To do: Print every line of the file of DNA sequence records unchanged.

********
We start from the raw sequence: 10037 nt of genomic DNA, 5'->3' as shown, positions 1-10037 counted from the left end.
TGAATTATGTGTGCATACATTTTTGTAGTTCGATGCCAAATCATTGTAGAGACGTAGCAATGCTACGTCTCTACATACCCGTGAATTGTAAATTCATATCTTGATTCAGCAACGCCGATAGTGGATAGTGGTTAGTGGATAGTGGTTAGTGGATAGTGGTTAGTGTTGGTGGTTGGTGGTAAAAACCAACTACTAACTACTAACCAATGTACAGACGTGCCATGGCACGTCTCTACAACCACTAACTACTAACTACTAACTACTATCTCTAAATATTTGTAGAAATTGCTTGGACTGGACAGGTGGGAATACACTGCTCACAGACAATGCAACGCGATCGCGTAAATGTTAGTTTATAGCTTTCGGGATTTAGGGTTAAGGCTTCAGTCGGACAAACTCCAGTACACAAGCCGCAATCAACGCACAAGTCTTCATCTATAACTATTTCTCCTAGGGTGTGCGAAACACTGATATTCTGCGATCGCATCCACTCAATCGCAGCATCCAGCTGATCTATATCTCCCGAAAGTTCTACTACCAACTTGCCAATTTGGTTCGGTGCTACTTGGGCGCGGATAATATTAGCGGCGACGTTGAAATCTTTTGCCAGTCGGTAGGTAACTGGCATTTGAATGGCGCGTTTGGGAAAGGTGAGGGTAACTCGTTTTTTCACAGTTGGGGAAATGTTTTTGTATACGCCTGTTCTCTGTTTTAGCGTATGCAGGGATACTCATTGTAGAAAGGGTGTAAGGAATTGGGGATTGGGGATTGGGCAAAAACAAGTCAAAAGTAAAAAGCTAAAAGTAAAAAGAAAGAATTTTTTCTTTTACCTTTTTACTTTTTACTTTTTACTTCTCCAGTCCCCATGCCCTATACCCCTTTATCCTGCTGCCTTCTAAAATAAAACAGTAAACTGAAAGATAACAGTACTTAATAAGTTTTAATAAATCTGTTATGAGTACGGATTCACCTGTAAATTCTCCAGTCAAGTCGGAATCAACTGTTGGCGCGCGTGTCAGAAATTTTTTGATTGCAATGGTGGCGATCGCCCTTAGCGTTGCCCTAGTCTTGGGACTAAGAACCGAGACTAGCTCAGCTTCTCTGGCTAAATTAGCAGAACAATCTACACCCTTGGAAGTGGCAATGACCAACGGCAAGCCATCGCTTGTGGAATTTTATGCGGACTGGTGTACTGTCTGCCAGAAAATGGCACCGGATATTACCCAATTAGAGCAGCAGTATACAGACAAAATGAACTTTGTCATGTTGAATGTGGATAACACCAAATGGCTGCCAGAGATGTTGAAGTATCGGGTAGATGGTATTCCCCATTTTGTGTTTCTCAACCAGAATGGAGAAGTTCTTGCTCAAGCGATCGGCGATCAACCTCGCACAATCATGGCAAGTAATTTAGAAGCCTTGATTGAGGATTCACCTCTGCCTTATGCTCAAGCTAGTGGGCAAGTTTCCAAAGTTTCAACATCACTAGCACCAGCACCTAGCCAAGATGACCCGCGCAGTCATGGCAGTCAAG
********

We start from the raw sequence: 10037 nt of genomic DNA, 5'->3' as shown, positions 1-10037 counted from the left end.
TGAATTATGTGTGCATACATTTTTGTAGTTCGATGCCAAATCATTGTAGAGACGTAGCAATGCTACGTCTCTACATACCCGTGAATTGTAAATTCATATCTTGATTCAGCAACGCCGATAGTGGATAGTGGTTAGTGGATAGTGGTTAGTGGATAGTGGTTAGTGTTGGTGGTTGGTGGTAAAAACCAACTACTAACTACTAACCAATGTACAGACGTGCCATGGCACGTCTCTACAACCACTAACTACTAACTACTAACTACTATCTCTAAATATTTGTAGAAATTGCTTGGACTGGACAGGTGGGAATACACTGCTCACAGACAATGCAACGCGATCGCGTAAATGTTAGTTTATAGCTTTCGGGATTTAGGGTTAAGGCTTCAGTCGGACAAACTCCAGTACACAAGCCGCAATCAACGCACAAGTCTTCATCTATAACTATTTCTCCTAGGGTGTGCGAAACACTGATATTCTGCGATCGCATCCACTCAATCGCAGCATCCAGCTGATCTATATCTCCCGAAAGTTCTACTACCAACTTGCCAATTTGGTTCGGTGCTACTTGGGCGCGGATAATATTAGCGGCGACGTTGAAATCTTTTGCCAGTCGGTAGGTAACTGGCATTTGAATGGCGCGTTTGGGAAAGGTGAGGGTAACTCGTTTTTTCACAGTTGGGGAAATGTTTTTGTATACGCCTGTTCTCTGTTTTAGCGTATGCAGGGATACTCATTGTAGAAAGGGTGTAAGGAATTGGGGATTGGGGATTGGGCAAAAACAAGTCAAAAGTAAAAAGCTAAAAGTAAAAAGAAAGAATTTTTTCTTTTACCTTTTTACTTTTTACTTTTTACTTCTCCAGTCCCCATGCCCTATACCCCTTTATCCTGCTGCCTTCTAAAATAAAACAGTAAACTGAAAGATAACAGTACTTAATAAGTTTTAATAAATCTGTTATGAGTACGGATTCACCTGTAAATTCTCCAGTCAAGTCGGAATCAACTGTTGGCGCGCGTGTCAGAAATTTTTTGATTGCAATGGTGGCGATCGCCCTTAGCGTTGCCCTAGTCTTGGGACTAAGAACCGAGACTAGCTCAGCTTCTCTGGCTAAATTAGCAGAACAATCTACACCCTTGGAAGTGGCAATGACCAACGGCAAGCCATCGCTTGTGGAATTTTATGCGGACTGGTGTACTGTCTGCCAGAAAATGGCACCGGATATTACCCAATTAGAGCAGCAGTATACAGACAAAATGAACTTTGTCATGTTGAATGTGGATAACACCAAATGGCTGCCAGAGATGTTGAAGTATCGGGTAGATGGTATTCCCCATTTTGTGTTTCTCAACCAGAATGGAGAAGTTCTTGCTCAAGCGATCGGCGATCAACCTCGCACAATCATGGCAAGTAATTTAGAAGCCTTGATTGAGGATTCACCTCTGCCTTATGCTCAAGCTAGTGGGCAAGTTTCCAAAGTTTCAACATCACTAGCACCAGCACCTAGCCAAGATGACCCGCGCAGTCATGGCAGTCAAG